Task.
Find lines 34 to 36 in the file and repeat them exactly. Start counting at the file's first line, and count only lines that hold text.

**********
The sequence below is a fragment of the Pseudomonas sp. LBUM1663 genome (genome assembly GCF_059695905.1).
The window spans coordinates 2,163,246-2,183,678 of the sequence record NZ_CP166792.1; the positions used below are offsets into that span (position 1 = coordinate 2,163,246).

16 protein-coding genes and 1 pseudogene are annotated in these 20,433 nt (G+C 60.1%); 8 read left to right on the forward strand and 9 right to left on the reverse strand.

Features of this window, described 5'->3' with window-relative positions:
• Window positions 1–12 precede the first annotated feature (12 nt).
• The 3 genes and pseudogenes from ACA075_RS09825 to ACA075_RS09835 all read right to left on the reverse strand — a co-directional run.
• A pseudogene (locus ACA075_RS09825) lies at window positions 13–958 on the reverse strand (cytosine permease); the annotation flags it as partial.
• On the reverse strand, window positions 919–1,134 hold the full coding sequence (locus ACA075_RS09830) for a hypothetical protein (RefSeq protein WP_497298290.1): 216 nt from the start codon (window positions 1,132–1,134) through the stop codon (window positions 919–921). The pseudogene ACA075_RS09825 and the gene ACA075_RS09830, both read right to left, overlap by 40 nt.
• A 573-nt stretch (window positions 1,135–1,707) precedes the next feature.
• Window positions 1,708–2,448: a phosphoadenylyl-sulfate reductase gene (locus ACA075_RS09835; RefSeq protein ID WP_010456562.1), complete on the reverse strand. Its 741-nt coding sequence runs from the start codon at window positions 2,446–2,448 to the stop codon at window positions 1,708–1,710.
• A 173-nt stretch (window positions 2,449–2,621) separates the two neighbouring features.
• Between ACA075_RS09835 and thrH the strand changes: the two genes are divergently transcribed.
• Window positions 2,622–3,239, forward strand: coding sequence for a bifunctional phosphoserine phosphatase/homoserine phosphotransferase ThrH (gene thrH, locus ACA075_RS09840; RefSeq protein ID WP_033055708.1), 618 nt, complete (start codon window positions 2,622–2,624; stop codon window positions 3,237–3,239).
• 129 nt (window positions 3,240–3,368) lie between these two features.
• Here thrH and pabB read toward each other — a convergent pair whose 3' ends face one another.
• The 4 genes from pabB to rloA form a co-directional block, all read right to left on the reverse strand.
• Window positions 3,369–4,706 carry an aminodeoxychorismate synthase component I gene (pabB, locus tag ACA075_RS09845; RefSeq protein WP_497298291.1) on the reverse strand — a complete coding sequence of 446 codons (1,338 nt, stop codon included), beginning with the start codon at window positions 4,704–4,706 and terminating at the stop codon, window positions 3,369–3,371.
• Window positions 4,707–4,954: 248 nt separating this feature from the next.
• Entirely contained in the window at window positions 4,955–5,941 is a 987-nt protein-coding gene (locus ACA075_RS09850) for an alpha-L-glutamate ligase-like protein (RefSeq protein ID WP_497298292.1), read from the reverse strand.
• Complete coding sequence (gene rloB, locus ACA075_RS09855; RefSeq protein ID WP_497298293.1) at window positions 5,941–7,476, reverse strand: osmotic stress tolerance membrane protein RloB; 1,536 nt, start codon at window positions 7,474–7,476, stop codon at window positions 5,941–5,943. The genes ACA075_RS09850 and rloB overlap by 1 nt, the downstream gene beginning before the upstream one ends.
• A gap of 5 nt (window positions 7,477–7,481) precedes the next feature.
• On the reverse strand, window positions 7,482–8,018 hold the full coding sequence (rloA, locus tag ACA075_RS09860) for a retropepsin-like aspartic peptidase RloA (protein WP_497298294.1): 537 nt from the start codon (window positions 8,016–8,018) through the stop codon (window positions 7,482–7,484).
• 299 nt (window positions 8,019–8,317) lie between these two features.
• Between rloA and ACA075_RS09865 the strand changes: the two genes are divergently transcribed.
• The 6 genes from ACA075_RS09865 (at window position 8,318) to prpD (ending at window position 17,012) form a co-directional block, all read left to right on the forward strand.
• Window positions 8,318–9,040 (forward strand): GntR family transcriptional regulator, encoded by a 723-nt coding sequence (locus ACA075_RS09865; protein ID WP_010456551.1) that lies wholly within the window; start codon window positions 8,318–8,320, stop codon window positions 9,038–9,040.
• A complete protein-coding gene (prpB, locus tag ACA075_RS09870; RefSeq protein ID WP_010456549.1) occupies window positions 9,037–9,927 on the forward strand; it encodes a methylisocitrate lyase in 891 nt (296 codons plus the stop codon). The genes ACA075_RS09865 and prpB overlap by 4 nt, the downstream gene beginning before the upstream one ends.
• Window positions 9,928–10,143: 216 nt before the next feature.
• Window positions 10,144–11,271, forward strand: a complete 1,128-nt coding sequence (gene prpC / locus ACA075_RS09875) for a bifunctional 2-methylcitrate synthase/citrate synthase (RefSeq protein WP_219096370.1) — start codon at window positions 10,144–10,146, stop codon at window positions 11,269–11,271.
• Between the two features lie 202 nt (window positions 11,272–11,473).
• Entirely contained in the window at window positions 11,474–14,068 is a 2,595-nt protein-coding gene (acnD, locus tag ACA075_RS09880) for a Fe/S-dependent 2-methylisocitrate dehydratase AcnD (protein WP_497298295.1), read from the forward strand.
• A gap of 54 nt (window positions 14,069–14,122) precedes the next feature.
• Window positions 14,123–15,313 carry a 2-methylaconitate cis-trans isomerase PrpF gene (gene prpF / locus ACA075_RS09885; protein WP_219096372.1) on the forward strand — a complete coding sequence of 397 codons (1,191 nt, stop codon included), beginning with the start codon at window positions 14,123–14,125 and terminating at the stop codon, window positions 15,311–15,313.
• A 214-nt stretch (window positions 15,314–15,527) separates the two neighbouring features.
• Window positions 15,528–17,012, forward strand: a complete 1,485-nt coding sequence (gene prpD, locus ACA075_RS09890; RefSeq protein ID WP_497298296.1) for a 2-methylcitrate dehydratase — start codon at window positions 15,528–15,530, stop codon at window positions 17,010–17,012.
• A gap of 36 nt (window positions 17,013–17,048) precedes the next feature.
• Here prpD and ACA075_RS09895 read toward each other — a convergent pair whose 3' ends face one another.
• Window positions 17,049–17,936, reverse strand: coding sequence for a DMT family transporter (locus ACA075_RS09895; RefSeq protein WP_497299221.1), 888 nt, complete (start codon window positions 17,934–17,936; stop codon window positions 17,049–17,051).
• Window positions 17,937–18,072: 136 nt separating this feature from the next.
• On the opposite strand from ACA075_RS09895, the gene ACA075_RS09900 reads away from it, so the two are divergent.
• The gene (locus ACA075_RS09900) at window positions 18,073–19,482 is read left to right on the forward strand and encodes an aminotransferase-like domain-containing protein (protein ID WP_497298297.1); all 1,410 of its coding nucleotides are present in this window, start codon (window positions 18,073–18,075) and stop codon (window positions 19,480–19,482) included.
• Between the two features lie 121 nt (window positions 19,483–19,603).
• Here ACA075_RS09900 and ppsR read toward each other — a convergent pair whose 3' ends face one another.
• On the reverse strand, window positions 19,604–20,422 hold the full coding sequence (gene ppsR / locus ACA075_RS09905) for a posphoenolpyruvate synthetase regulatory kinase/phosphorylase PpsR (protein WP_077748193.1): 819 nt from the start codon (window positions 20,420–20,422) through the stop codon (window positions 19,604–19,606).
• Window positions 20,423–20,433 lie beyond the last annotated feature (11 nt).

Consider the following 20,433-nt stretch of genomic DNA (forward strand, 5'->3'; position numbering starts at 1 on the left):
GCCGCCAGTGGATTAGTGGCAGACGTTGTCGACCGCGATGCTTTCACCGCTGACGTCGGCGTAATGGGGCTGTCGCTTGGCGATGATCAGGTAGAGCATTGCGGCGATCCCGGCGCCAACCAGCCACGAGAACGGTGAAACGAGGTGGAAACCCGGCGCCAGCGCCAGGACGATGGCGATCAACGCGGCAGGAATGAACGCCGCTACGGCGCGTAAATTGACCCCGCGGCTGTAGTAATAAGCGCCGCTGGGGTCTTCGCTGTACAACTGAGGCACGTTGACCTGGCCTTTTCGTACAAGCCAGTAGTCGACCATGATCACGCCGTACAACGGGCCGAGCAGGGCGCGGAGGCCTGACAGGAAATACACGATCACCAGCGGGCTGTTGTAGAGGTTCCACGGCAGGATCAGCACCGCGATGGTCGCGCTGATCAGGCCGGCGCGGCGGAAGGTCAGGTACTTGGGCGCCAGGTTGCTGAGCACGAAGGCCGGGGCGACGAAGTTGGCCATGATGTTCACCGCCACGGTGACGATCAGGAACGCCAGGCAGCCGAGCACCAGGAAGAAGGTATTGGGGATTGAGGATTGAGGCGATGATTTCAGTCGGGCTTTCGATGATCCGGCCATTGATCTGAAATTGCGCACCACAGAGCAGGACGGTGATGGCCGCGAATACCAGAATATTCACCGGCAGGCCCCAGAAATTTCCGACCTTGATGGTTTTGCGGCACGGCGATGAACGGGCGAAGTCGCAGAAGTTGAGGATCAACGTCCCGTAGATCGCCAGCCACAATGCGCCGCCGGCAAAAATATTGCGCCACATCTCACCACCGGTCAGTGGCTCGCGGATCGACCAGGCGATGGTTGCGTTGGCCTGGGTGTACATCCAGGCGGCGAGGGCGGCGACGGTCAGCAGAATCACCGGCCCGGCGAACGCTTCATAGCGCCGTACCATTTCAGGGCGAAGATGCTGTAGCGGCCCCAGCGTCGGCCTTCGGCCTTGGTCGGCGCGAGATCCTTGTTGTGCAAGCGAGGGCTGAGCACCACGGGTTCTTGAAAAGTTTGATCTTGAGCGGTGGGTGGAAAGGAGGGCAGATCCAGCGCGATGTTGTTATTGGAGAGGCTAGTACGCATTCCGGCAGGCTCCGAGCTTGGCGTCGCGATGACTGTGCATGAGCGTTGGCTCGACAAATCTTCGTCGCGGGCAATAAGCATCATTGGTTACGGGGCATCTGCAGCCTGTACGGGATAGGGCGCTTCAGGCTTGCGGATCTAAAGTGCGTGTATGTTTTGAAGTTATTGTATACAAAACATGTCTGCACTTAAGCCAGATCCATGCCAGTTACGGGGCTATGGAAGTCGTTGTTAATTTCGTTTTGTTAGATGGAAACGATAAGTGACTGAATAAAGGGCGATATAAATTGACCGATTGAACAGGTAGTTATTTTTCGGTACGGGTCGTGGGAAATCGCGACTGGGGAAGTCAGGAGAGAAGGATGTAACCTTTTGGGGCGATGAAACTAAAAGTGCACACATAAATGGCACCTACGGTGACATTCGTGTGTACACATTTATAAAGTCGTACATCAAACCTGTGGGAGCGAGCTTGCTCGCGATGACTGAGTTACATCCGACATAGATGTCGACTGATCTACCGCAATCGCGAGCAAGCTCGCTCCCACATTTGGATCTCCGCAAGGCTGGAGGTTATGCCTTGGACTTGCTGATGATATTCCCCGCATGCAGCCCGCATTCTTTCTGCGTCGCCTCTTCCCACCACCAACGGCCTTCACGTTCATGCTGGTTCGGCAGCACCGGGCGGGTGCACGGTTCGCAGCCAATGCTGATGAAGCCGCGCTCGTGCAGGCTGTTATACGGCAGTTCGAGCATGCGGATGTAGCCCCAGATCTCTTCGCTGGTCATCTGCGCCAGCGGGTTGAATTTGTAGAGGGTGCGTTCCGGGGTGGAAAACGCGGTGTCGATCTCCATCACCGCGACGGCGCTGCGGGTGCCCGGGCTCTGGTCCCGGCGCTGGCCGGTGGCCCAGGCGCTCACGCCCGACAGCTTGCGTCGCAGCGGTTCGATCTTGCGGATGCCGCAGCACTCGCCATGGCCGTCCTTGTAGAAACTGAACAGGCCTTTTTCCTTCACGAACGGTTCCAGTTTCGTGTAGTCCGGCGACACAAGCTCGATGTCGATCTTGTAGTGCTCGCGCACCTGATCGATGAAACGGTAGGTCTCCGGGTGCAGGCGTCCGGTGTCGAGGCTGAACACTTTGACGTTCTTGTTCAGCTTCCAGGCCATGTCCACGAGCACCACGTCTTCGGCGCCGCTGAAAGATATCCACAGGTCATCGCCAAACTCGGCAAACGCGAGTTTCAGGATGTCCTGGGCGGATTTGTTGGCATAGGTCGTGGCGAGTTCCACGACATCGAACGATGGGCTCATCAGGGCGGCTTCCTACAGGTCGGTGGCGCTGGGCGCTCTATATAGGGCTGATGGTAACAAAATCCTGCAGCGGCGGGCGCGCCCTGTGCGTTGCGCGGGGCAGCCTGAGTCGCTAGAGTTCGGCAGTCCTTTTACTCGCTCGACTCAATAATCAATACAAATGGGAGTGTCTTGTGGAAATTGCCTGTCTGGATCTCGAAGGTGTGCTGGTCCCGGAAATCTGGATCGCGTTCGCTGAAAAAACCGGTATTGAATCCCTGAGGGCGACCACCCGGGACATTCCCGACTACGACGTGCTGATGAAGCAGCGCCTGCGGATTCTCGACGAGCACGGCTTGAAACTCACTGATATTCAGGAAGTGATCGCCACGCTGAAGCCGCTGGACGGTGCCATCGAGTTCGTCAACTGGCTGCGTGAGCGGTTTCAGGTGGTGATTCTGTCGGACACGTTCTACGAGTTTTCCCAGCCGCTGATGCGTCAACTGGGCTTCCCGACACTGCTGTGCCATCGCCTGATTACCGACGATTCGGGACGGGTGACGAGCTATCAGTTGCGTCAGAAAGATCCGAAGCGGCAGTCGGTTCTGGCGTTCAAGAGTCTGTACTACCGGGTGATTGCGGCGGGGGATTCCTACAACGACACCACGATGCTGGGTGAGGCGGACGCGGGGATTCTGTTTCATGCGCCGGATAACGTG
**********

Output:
• A 214-nt stretch (window positions 15,314–15,527) separates the two neighbouring features.
• Window positions 15,528–17,012, forward strand: a complete 1,485-nt coding sequence (gene prpD, locus ACA075_RS09890; RefSeq protein ID WP_497298296.1) for a 2-methylcitrate dehydratase — start codon at window positions 15,528–15,530, stop codon at window positions 17,010–17,012.
• A gap of 36 nt (window positions 17,013–17,048) precedes the next feature.